Remember the age of demakes when every game had a spin-off on handheld devices which kept the core idea
of the game but often switched perspectives and genre?
If it was still that time and Dark Souls had an official mobile game spin-off, then Grimvalor would be the result.
The similarities are neither subtle nor unintended, but Dark Souls is a big inspiration to live up to – so does Grimvalor manage to pull it off?
As soon as you begin playing Grimvalor you will notice that it’s spectacularly polished and the
developers clearly took it very seriously.
You’re asked to choose between two genders for your character and are thrown into the gameplay immediately.
The game follows a 2.5D perspective, so it’s fairly straightforward for the most part and has enough hints to help you out at every step of the way.
You’ll be fighting many different types of enemies which includes cool boss fights, and the diversity is most certainly a highlight of the game since enemies are unique to different parts of the map.
Grimvalor has its fair share of RPG elements such as leveling up, equipping different kinds of load-outs, and finding upgrades for your character, but they are not too essential as you can beat most of the game even with the default equipment.
You also find new weapons in the game as you progress so the experience always remains fresh.
The gameplay is simple due to having mobile controls but has some of the most responsive and fun combat that I’ve experienced with a touch-based game.
Another thing that I love about the controls is that it does not feel automated, which is a problem I usually have with action mobile games in general.
I would have liked if the game was a bit more difficult, even in the early stages, but accessibility is something to be considered important for mobile gaming and the developers certainly had that in mind considering the fact there’s even the option to replace all spider-like enemies if one has a phobia.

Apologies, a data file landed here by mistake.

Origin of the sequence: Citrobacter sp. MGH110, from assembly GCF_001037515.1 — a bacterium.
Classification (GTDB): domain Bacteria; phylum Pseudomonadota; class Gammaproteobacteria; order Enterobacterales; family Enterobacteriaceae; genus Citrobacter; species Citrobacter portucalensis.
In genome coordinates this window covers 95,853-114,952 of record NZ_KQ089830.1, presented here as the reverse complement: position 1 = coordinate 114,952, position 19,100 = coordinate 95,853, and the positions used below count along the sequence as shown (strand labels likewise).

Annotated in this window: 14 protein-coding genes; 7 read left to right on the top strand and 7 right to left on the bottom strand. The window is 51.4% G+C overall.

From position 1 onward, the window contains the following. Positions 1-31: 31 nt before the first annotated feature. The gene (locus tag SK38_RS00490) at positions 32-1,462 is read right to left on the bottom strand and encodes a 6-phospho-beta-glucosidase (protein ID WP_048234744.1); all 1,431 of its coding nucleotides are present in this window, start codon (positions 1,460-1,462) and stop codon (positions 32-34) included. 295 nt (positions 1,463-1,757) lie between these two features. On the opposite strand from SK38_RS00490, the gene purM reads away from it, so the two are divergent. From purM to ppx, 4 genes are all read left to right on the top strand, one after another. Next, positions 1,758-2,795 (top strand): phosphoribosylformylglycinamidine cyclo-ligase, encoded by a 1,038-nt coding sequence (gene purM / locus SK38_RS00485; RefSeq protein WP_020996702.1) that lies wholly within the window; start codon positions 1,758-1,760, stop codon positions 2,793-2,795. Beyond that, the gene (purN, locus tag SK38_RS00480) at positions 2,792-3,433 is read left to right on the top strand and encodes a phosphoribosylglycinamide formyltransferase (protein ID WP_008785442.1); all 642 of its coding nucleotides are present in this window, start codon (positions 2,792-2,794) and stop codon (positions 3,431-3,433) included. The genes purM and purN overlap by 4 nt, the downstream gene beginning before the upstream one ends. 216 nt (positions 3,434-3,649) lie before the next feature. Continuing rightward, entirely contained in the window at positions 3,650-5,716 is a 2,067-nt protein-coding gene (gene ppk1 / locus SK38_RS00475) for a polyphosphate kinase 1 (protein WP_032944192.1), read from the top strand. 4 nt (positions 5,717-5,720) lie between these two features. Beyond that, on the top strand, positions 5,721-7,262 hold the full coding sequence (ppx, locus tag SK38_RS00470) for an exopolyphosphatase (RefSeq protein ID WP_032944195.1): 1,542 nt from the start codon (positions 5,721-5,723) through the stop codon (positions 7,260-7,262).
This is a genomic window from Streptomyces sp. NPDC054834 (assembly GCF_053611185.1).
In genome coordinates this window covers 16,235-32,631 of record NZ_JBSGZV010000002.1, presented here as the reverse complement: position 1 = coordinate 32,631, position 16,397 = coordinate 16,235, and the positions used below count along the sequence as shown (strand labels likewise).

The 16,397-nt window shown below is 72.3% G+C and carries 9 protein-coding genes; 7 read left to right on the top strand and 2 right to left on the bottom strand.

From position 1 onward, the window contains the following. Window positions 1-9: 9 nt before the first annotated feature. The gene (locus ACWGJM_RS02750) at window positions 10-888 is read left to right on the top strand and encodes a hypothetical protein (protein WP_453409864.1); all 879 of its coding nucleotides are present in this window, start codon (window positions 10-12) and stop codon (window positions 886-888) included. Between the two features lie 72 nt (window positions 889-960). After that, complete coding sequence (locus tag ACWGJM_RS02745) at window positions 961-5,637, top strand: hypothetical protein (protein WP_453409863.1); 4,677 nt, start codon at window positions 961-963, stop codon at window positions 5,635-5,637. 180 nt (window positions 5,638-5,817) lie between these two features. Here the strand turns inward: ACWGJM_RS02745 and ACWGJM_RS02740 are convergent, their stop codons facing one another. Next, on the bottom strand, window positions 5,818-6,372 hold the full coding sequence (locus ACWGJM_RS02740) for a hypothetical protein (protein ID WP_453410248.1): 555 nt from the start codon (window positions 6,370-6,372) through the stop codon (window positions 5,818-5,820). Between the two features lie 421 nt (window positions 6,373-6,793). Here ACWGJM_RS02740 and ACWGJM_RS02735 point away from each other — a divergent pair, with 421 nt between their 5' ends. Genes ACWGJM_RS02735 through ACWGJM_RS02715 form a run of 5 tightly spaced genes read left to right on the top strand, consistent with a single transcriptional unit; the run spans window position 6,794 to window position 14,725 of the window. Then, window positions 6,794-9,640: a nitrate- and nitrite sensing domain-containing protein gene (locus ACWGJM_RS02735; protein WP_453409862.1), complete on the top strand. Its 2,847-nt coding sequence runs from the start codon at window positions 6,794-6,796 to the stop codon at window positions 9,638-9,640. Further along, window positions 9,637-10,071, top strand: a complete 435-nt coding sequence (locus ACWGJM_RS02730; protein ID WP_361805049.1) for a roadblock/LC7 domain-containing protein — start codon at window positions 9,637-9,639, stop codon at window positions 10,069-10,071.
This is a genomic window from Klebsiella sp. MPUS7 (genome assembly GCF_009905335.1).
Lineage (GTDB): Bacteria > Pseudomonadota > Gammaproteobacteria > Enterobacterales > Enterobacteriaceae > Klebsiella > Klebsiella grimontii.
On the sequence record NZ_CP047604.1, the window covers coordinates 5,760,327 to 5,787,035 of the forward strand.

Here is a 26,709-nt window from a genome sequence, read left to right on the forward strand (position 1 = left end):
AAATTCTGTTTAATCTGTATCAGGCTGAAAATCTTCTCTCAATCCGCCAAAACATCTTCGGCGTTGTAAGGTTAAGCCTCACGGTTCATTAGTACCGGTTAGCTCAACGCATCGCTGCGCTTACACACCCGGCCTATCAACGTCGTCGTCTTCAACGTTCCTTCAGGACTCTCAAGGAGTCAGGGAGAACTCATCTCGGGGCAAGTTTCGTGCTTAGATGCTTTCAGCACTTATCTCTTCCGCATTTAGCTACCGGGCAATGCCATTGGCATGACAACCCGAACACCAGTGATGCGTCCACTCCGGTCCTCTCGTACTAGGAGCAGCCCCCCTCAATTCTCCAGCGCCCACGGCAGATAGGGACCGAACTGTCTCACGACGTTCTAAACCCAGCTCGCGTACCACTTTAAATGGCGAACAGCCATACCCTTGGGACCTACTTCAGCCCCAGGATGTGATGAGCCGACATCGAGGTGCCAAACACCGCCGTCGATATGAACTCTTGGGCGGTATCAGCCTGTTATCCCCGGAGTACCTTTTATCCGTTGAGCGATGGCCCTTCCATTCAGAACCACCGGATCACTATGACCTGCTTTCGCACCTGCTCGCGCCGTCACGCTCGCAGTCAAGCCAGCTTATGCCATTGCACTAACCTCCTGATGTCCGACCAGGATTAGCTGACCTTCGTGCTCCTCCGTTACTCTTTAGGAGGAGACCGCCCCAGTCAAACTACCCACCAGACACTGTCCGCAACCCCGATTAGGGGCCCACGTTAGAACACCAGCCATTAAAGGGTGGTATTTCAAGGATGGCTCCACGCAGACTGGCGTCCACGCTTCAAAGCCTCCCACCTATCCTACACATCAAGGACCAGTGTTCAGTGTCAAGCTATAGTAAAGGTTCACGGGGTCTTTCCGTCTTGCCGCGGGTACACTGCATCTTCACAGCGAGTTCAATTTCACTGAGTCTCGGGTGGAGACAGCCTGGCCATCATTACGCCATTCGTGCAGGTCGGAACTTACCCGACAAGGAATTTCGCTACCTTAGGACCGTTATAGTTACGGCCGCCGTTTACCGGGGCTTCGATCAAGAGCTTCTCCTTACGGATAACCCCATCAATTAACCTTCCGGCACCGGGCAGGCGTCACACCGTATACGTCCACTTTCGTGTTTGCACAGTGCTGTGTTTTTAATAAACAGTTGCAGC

The graphics of Grimvalor are gorgeous and there is a high-end setting for devices that can handle it
which is incredibly crisp and a delight to look at.
The game avoids aesthetic repetition by adding many different color schemes for various areas of its world.
The UI is simple but matches the game’s atmosphere, and you will very easily notice the Dark Souls inspiration to the point where words like ‘Victory’ is even in similar fonts. You even find similar statues to rest in which lets you upgrade your stats.
The sound quality is another great aspect of the game, as the music is very mature and well-produced.
There is also voice acting for some of the cutscenes which is surprisingly well-narrated and truly adds to the overall presentation which is already one of the best in the market.
One thing that you should keep in mind is that the game only lets you play the first act for free, so you will have to purchase it for the full experience which will provide you roughly the average length of gameplay as a console hack ‘n slash game.
In the free version, you only get to play around 1.5-2 hours of the game which is just the first act and it also has occasional ads that pop up every once in a while after you enter a new area.
The game having a price is most certainly justified for something this well made, but adding ads in a demo is a bit…desperate.
Grimvalor lacks the gameplay depth of Dark Souls but captures the atmosphere and heart, and doing that as
a mobile game is no easy task.
For fans of true single-player experiences with no hidden microtransaction baiting, this game is not short of a blessing.